By Rina Herzl
The world's two smallest pangolins, the white-bellied and black-bellied pangolins, are found in Central and West Africa. They are the continent's only arboreal pangolin species.
Also known as the tree pangolin or three-cusped pangolin, the white-bellied pangolin lives in forested habitats across numerous countries, from Guinea to northern Angola to Rwanda. They are semi-arboreal, spending time both in trees and on the ground, with a semi-prehensile tail and tail pads used for climbing. The white-bellied pangolin is distinguished by its thinner, three-cusped scales and its smaller size, weighing on average 2.2 to 4.4 pounds. These pangolins are heavily poached for local use and international trafficking and are listed as Endangered.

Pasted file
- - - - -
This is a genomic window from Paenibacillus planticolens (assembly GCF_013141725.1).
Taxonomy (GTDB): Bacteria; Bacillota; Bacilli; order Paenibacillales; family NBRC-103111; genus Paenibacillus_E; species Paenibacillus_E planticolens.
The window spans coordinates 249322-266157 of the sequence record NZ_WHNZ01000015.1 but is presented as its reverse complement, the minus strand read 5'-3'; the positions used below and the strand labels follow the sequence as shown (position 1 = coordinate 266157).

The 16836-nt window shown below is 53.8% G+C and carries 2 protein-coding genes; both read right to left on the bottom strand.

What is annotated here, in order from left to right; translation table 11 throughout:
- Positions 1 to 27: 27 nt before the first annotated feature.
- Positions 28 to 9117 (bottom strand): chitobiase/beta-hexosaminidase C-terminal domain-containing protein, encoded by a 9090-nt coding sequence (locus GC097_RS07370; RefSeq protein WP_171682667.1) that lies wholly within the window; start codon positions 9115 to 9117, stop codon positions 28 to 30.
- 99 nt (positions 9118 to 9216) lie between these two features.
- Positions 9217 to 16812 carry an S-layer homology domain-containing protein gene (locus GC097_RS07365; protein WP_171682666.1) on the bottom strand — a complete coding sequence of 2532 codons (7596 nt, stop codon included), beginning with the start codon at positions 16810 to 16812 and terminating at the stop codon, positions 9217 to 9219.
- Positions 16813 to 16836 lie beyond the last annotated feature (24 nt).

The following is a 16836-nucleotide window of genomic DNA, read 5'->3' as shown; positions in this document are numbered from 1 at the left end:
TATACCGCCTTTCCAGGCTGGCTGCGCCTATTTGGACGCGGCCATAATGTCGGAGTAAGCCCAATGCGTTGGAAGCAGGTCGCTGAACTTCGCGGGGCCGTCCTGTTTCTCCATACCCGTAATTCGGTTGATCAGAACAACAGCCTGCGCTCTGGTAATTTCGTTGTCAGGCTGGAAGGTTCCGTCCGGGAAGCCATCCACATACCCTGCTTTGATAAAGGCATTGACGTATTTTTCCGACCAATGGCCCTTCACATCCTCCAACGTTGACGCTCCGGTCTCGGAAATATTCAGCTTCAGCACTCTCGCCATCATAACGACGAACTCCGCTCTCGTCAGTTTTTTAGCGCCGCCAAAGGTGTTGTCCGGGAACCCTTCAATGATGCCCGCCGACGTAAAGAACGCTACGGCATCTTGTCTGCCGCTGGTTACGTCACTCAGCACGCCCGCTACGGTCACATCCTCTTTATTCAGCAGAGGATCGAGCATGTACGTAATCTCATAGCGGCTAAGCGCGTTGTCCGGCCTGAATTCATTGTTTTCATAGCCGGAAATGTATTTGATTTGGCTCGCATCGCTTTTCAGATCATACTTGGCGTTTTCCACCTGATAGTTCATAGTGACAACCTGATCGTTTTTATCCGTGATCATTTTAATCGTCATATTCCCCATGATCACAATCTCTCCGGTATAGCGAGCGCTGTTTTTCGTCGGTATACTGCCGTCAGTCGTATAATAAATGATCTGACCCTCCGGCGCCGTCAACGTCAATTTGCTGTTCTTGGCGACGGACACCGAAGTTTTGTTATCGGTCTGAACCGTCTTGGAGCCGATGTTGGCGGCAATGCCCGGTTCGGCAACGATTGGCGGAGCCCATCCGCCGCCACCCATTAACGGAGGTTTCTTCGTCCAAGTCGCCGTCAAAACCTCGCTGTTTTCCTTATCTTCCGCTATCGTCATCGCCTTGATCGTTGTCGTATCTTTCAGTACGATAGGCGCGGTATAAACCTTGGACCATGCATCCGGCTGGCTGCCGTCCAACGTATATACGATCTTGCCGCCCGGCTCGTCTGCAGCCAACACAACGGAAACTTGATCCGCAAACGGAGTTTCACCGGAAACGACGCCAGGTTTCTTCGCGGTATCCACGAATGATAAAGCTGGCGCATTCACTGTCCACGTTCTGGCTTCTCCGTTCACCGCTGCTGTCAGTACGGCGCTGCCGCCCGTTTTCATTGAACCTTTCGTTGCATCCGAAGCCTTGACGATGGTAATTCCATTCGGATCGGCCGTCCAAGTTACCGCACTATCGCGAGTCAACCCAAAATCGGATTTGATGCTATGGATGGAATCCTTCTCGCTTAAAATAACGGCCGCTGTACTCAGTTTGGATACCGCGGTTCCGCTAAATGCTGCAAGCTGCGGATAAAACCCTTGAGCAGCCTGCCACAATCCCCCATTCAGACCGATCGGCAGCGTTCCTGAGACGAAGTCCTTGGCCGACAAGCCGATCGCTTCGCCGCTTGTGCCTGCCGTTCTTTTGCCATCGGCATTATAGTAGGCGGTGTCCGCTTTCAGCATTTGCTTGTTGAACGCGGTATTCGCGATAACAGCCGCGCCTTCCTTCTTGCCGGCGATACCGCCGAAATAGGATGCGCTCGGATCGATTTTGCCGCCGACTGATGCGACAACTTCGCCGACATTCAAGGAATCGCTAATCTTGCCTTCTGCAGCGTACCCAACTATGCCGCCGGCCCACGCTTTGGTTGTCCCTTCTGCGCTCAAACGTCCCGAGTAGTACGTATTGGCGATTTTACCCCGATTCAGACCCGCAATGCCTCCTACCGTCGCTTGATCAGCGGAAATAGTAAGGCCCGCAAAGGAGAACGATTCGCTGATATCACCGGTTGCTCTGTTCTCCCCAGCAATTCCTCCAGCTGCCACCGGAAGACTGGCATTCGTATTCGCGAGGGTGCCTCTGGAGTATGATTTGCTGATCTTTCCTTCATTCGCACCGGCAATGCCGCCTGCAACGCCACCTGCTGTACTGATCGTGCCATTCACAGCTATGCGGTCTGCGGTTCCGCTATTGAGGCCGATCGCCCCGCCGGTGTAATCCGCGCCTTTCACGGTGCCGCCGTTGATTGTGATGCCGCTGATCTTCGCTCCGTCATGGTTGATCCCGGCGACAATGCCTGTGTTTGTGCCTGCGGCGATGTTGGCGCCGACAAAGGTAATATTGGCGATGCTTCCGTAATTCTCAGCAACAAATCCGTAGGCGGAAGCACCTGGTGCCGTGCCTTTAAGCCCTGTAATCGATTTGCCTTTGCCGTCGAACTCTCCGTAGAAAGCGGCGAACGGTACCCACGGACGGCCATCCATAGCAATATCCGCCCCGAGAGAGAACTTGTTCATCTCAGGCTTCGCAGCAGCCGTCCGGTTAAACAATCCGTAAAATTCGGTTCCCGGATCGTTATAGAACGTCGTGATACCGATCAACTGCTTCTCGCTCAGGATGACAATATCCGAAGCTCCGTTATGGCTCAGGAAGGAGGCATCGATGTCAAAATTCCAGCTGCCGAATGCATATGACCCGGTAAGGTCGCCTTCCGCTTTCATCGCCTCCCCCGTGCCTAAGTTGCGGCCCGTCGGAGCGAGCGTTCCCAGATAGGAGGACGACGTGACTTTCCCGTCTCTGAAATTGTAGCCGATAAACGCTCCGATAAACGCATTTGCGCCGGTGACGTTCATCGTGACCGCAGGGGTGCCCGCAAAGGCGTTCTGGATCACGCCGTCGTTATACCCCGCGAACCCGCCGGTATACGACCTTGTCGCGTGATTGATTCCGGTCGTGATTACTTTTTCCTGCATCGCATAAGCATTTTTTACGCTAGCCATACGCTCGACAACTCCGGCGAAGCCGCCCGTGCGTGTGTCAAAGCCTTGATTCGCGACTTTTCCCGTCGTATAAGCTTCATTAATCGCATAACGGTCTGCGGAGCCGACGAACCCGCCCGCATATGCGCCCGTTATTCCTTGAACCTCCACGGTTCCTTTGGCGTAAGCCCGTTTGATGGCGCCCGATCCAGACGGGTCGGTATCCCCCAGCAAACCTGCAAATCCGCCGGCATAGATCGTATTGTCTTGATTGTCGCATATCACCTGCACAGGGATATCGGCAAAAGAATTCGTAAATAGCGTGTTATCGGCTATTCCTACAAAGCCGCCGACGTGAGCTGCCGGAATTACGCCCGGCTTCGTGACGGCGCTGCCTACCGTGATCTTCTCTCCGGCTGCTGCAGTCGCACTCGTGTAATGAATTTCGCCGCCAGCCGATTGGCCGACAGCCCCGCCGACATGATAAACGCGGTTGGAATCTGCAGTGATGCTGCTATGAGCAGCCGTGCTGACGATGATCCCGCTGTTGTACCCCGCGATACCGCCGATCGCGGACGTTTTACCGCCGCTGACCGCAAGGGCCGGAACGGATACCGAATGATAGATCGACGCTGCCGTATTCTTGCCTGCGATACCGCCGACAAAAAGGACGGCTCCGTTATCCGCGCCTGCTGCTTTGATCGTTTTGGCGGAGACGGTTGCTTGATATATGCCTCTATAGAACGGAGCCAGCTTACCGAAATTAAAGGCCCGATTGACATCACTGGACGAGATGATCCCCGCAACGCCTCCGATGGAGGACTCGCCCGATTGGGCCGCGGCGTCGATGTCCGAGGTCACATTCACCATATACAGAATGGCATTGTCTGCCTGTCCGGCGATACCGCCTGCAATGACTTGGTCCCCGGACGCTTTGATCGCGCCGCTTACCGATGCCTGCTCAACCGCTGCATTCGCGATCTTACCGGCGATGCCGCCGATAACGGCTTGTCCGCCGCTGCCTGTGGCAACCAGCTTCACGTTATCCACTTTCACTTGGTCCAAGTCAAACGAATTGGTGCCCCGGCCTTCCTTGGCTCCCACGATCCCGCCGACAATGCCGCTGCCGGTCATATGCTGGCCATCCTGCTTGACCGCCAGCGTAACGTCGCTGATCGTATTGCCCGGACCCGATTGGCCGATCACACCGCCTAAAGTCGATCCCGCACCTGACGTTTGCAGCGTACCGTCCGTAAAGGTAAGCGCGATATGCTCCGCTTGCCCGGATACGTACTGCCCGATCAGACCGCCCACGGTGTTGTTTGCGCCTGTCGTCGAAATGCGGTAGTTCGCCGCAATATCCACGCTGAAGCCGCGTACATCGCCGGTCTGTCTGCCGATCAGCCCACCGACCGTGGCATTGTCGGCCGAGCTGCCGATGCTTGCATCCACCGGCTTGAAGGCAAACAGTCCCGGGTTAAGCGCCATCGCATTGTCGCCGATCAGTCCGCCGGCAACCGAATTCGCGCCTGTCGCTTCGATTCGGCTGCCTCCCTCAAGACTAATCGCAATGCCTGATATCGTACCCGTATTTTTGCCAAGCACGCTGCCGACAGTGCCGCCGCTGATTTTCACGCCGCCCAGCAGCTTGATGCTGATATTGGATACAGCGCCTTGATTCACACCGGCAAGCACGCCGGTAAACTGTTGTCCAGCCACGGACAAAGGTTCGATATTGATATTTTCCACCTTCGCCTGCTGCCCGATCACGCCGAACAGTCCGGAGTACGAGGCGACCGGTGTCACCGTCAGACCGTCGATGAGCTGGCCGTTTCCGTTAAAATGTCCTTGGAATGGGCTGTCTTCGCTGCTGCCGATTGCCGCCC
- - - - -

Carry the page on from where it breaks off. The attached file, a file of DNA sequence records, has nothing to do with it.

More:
The tiniest and most arboreal of all of the world’s pangolins is the black-bellied pangolin, also known as the long-tailed pangolin. Spending nearly all its time in trees, this pocket-sized pangolin has the most adapted tail for its life in the canopies. The black-bellied pangolin has a remarkably long tail containing up to 47 vertebrae and measuring up to 2 feet long. It is also the most agile, prehensile, and padded tail amid pangolins. Black-bellied pangolins have the smallest body size; although they are similar in weight to white-bellied pangolins, their lengthy tail contributes to most of their total weight. With their keen tree-dwelling adaptations, black-bellied pangolins inhabit lush forests from Sierra Leone to the Democratic Republic of Congo. The species is currently listed as Vulnerable.